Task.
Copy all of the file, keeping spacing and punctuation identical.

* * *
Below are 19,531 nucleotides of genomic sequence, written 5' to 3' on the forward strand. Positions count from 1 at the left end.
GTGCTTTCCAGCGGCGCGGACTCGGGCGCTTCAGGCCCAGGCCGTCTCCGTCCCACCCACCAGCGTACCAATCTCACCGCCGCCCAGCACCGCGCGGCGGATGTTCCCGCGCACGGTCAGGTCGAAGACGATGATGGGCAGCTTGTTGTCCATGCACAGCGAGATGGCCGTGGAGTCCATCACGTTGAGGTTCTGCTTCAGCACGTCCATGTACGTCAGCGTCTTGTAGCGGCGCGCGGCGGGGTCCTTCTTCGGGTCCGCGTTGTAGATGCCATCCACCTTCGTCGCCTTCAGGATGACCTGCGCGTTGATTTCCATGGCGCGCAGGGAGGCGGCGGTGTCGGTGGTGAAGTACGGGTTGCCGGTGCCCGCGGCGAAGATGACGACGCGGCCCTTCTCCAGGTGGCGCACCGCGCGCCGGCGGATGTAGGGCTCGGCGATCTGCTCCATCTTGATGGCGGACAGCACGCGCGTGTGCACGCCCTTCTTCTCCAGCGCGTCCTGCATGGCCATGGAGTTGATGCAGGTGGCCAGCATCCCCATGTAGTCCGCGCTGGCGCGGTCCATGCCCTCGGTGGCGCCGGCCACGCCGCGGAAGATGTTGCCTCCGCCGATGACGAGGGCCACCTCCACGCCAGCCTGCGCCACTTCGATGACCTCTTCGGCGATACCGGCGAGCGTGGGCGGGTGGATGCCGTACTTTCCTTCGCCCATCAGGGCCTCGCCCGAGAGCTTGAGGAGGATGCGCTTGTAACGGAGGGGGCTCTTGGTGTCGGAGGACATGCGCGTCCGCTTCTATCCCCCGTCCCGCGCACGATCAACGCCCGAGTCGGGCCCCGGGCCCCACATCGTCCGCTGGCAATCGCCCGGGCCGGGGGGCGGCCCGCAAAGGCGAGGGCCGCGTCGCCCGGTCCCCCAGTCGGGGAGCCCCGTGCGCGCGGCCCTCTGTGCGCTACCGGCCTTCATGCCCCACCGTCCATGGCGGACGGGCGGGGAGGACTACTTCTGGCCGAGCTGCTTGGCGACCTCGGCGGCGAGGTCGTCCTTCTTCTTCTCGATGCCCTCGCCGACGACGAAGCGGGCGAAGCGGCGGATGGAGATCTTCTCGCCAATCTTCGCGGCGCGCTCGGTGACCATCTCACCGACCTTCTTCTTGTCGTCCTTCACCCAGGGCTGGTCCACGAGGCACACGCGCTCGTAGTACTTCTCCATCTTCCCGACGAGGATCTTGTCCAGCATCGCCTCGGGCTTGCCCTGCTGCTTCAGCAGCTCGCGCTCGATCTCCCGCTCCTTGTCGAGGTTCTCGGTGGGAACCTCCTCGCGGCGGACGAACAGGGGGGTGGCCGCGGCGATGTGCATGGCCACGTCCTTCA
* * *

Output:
Below are 19,531 nucleotides of genomic sequence, written 5' to 3' on the forward strand. Positions count from 1 at the left end.
GTGCTTTCCAGCGGCGCGGACTCGGGCGCTTCAGGCCCAGGCCGTCTCCGTCCCACCCACCAGCGTACCAATCTCACCGCCGCCCAGCACCGCGCGGCGGATGTTCCCGCGCACGGTCAGGTCGAAGACGATGATGGGCAGCTTGTTGTCCATGCACAGCGAGATGGCCGTGGAGTCCATCACGTTGAGGTTCTGCTTCAGCACGTCCATGTACGTCAGCGTCTTGTAGCGGCGCGCGGCGGGGTCCTTCTTCGGGTCCGCGTTGTAGATGCCATCCACCTTCGTCGCCTTCAGGATGACCTGCGCGTTGATTTCCATGGCGCGCAGGGAGGCGGCGGTGTCGGTGGTGAAGTACGGGTTGCCGGTGCCCGCGGCGAAGATGACGACGCGGCCCTTCTCCAGGTGGCGCACCGCGCGCCGGCGGATGTAGGGCTCGGCGATCTGCTCCATCTTGATGGCGGACAGCACGCGCGTGTGCACGCCCTTCTTCTCCAGCGCGTCCTGCATGGCCATGGAGTTGATGCAGGTGGCCAGCATCCCCATGTAGTCCGCGCTGGCGCGGTCCATGCCCTCGGTGGCGCCGGCCACGCCGCGGAAGATGTTGCCTCCGCCGATGACGAGGGCCACCTCCACGCCAGCCTGCGCCACTTCGATGACCTCTTCGGCGATACCGGCGAGCGTGGGCGGGTGGATGCCGTACTTTCCTTCGCCCATCAGGGCCTCGCCCGAGAGCTTGAGGAGGATGCGCTTGTAACGGAGGGGGCTCTTGGTGTCGGAGGACATGCGCGTCCGCTTCTATCCCCCGTCCCGCGCACGATCAACGCCCGAGTCGGGCCCCGGGCCCCACATCGTCCGCTGGCAATCGCCCGGGCCGGGGGGCGGCCCGCAAAGGCGAGGGCCGCGTCGCCCGGTCCCCCAGTCGGGGAGCCCCGTGCGCGCGGCCCTCTGTGCGCTACCGGCCTTCATGCCCCACCGTCCATGGCGGACGGGCGGGGAGGACTACTTCTGGCCGAGCTGCTTGGCGACCTCGGCGGCGAGGTCGTCCTTCTTCTTCTCGATGCCCTCGCCGACGACGAAGCGGGCGAAGCGGCGGATGGAGATCTTCTCGCCAATCTTCGCGGCGCGCTCGGTGACCATCTCACCGACCTTCTTCTTGTCGTCCTTCACCCAGGGCTGGTCCACGAGGCACACGCGCTCGTAGTACTTCTCCATCTTCCCGACGAGGATCTTGTCCAGCATCGCCTCGGGCTTGCCCTGCTGCTTCAGCAGCTCGCGCTCGATCTCCCGCTCCTTGTCGAGGTTCTCGGTGGGAACCTCCTCGCGGCGGACGAACAGGGGGGTGGCCGCGGCGATGTGCATGGCCACGTCCTTCA